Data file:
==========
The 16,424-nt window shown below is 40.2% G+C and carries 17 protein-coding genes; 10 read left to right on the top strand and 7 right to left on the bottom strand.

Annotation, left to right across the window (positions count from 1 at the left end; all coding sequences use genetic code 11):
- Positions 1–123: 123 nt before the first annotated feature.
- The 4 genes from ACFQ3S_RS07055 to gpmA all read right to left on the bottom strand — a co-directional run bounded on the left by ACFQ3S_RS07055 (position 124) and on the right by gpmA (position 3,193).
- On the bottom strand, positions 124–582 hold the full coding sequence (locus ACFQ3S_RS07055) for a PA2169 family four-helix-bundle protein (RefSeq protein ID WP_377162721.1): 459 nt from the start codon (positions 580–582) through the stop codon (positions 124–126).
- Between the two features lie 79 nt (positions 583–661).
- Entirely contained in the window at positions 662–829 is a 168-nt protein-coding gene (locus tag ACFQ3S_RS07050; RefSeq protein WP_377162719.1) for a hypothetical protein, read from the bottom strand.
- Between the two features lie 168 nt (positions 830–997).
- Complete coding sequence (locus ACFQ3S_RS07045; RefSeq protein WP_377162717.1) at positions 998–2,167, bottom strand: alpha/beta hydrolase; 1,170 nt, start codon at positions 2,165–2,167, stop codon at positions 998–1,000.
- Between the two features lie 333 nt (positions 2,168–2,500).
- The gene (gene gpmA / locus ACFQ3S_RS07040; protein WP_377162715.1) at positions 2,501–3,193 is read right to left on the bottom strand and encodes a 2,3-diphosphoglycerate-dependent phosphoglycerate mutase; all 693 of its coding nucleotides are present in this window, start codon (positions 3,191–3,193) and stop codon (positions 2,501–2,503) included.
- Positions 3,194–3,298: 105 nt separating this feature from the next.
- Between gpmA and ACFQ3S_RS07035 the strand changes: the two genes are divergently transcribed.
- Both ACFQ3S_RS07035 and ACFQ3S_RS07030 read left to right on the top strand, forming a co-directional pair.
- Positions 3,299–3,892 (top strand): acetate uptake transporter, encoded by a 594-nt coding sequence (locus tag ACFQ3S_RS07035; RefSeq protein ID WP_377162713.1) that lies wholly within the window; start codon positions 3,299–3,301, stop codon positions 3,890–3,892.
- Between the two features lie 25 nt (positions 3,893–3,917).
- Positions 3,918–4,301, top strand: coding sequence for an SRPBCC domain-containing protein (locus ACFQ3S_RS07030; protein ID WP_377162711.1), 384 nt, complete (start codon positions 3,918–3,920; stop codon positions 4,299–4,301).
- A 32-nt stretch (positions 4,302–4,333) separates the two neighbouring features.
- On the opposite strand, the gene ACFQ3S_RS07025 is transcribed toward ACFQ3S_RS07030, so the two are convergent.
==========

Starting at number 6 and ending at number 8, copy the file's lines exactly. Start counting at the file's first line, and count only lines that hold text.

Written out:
- Between the two features lie 79 nt (positions 583–661).
- Entirely contained in the window at positions 662–829 is a 168-nt protein-coding gene (locus tag ACFQ3S_RS07050; RefSeq protein WP_377162719.1) for a hypothetical protein, read from the bottom strand.
- Between the two features lie 168 nt (positions 830–997).